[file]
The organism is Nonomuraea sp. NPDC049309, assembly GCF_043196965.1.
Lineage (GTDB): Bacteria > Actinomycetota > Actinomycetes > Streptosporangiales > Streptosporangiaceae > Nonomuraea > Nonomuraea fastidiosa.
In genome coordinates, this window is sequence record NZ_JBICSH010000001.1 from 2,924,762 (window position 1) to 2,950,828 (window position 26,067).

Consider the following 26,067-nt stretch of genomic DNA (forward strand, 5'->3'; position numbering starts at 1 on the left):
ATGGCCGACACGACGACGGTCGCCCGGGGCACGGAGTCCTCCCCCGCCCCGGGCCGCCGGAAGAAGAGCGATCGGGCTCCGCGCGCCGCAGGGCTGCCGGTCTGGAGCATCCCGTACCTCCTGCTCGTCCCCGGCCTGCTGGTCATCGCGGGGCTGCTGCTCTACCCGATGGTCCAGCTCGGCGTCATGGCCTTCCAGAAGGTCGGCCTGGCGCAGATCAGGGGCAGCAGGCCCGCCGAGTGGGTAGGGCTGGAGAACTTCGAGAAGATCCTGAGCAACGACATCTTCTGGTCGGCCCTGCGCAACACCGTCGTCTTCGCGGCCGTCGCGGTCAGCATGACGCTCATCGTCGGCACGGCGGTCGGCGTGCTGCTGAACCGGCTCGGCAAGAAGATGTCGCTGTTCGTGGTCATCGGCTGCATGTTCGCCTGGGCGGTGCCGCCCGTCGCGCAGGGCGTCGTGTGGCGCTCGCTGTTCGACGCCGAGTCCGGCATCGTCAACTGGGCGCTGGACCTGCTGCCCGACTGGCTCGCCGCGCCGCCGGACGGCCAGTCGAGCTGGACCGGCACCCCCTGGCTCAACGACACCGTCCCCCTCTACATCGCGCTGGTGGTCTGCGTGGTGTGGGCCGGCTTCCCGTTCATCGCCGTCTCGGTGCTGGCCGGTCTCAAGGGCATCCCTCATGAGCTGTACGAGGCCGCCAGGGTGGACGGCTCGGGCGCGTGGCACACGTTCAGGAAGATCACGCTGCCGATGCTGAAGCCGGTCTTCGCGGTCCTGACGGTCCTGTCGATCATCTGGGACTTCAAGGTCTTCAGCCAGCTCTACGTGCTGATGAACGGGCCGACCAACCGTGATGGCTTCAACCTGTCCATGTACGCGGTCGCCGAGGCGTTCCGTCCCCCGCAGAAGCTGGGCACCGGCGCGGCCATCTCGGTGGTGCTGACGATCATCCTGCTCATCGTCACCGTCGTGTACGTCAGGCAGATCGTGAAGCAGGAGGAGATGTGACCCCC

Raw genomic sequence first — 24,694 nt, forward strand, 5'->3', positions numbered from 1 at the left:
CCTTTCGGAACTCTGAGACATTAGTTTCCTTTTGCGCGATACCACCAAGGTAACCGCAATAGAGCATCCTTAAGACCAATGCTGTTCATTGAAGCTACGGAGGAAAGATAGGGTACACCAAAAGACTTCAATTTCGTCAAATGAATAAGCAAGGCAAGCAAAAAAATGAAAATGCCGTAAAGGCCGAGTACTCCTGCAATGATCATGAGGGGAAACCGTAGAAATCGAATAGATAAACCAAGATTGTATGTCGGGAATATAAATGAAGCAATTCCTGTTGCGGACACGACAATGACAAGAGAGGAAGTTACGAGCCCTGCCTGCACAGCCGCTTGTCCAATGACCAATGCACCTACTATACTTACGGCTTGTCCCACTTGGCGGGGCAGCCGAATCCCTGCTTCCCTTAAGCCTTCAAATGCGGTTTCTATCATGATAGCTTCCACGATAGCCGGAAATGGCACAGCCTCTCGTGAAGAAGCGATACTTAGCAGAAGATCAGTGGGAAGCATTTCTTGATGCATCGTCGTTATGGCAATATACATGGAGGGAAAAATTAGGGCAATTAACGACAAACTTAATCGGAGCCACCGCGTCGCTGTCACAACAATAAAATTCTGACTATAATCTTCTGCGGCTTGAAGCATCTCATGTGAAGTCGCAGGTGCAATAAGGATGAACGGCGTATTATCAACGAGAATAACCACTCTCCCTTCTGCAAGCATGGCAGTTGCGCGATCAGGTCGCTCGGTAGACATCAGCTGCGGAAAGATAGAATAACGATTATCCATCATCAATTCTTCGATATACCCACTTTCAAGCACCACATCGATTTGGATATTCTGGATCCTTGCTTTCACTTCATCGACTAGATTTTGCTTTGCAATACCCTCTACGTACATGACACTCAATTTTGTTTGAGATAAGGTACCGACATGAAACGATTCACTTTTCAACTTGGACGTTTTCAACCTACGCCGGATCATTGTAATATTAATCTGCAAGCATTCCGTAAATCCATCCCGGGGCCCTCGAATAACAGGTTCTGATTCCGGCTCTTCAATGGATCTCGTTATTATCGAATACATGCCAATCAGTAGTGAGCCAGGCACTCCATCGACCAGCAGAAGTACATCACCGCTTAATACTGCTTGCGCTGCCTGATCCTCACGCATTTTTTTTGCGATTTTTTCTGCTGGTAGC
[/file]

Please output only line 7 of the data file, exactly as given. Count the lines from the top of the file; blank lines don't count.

CCTTTCGGAACTCTGAGACATTAGTTTCCTTTTGCGCGATACCACCAAGGTAACCGCAATAGAGCATCCTTAAGACCAATGCTGTTCATTGAAGCTACGGAGGAAAGATAGGGTACACCAAAAGACTTCAATTTCGTCAAATGAATAAGCAAGGCAAGCAAAAAAATGAAAATGCCGTAAAGGCCGAGTACTCCTGCAATGATCATGAGGGGAAACCGTAGAAATCGAATAGATAAACCAAGATTGTATGTCGGGAATATAAATGAAGCAATTCCTGTTGCGGACACGACAATGACAAGAGAGGAAGTTACGAGCCCTGCCTGCACAGCCGCTTGTCCAATGACCAATGCACCTACTATACTTACGGCTTGTCCCACTTGGCGGGGCAGCCGAATCCCTGCTTCCCTTAAGCCTTCAAATGCGGTTTCTATCATGATAGCTTCCACGATAGCCGGAAATGGCACAGCCTCTCGTGAAGAAGCGATACTTAGCAGAAGATCAGTGGGAAGCATTTCTTGATGCATCGTCGTTATGGCAATATACATGGAGGGAAAAATTAGGGCAATTAACGACAAACTTAATCGGAGCCACCGCGTCGCTGTCACAACAATAAAATTCTGACTATAATCTTCTGCGGCTTGAAGCATCTCATGTGAAGTCGCAGGTGCAATAAGGATGAACGGCGTATTATCAACGAGAATAACCACTCTCCCTTCTGCAAGCATGGCAGTTGCGCGATCAGGTCGCTCGGTAGACATCAGCTGCGGAAAGATAGAATAACGATTATCCATCATCAATTCTTCGATATACCCACTTTCAAGCACCACATCGATTTGGATATTCTGGATCCTTGCTTTCACTTCATCGACTAGATTTTGCTTTGCAATACCCTCTACGTACATGACACTCAATTTTGTTTGAGATAAGGTACCGACATGAAACGATTCACTTTTCAACTTGGACGTTTTCAACCTACGCCGGATCATTGTAATATTAATCTGCAAGCATTCCGTAAATCCATCCCGGGGCCCTCGAATAACAGGTTCTGATTCCGGCTCTTCAATGGATCTCGTTATTATCGAATACATGCCAATCAGTAGTGAGCCAGGCACTCCATCGACCAGCAGAAGTACATCACCGCTTAATACTGCTTGCGCTGCCTGATCCTCACGCATTTTTTTTGCGATTTTTTCTGCTGGTAGC